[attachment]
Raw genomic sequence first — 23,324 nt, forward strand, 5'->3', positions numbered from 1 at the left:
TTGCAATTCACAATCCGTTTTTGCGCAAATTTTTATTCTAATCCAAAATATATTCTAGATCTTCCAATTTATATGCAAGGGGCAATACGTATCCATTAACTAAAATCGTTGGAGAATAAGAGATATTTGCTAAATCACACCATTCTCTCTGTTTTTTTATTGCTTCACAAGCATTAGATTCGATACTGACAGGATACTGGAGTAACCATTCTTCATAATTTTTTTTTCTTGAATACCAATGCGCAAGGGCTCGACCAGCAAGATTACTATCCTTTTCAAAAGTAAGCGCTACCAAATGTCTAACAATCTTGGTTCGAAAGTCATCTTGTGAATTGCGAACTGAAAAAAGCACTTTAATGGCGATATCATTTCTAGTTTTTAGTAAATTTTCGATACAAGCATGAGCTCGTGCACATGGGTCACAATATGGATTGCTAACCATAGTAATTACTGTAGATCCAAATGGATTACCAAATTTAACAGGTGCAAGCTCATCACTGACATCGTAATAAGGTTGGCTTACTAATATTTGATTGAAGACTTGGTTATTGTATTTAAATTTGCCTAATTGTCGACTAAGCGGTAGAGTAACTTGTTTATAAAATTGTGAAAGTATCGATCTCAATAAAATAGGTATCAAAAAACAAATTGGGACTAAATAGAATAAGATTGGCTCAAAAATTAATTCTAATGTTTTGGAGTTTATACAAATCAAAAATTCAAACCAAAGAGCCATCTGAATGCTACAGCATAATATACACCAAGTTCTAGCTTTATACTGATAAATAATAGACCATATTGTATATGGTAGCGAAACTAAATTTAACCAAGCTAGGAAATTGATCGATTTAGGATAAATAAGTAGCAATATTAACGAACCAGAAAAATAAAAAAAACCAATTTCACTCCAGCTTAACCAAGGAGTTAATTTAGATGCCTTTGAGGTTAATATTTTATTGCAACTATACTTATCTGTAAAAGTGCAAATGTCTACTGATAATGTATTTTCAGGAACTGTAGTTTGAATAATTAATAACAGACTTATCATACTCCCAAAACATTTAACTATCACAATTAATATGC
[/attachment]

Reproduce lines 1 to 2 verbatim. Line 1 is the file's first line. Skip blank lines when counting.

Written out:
Raw genomic sequence first — 23,324 nt, forward strand, 5'->3', positions numbered from 1 at the left:
TTGCAATTCACAATCCGTTTTTGCGCAAATTTTTATTCTAATCCAAAATATATTCTAGATCTTCCAATTTATATGCAAGGGGCAATACGTATCCATTAACTAAAATCGTTGGAGAATAAGAGATATTTGCTAAATCACACCATTCTCTCTGTTTTTTTATTGCTTCACAAGCATTAGATTCGATACTGACAGGATACTGGAGTAACCATTCTTCATAATTTTTTTTTCTTGAATACCAATGCGCAAGGGCTCGACCAGCAAGATTACTATCCTTTTCAAAAGTAAGCGCTACCAAATGTCTAACAATCTTGGTTCGAAAGTCATCTTGTGAATTGCGAACTGAAAAAAGCACTTTAATGGCGATATCATTTCTAGTTTTTAGTAAATTTTCGATACAAGCATGAGCTCGTGCACATGGGTCACAATATGGATTGCTAACCATAGTAATTACTGTAGATCCAAATGGATTACCAAATTTAACAGGTGCAAGCTCATCACTGACATCGTAATAAGGTTGGCTTACTAATATTTGATTGAAGACTTGGTTATTGTATTTAAATTTGCCTAATTGTCGACTAAGCGGTAGAGTAACTTGTTTATAAAATTGTGAAAGTATCGATCTCAATAAAATAGGTATCAAAAAACAAATTGGGACTAAATAGAATAAGATTGGCTCAAAAATTAATTCTAATGTTTTGGAGTTTATACAAATCAAAAATTCAAACCAAAGAGCCATCTGAATGCTACAGCATAATATACACCAAGTTCTAGCTTTATACTGATAAATAATAGACCATATTGTATATGGTAGCGAAACTAAATTTAACCAAGCTAGGAAATTGATCGATTTAGGATAAATAAGTAGCAATATTAACGAACCAGAAAAATAAAAAAAACCAATTTCACTCCAGCTTAACCAAGGAGTTAATTTAGATGCCTTTGAGGTTAATATTTTATTGCAACTATACTTATCTGTAAAAGTGCAAATGTCTACTGATAATGTATTTTCAGGAACTGTAGTTTGAATAATTAATAACAGACTTATCATACTCCCAAAACATTTAACTATCACAATTAATATGC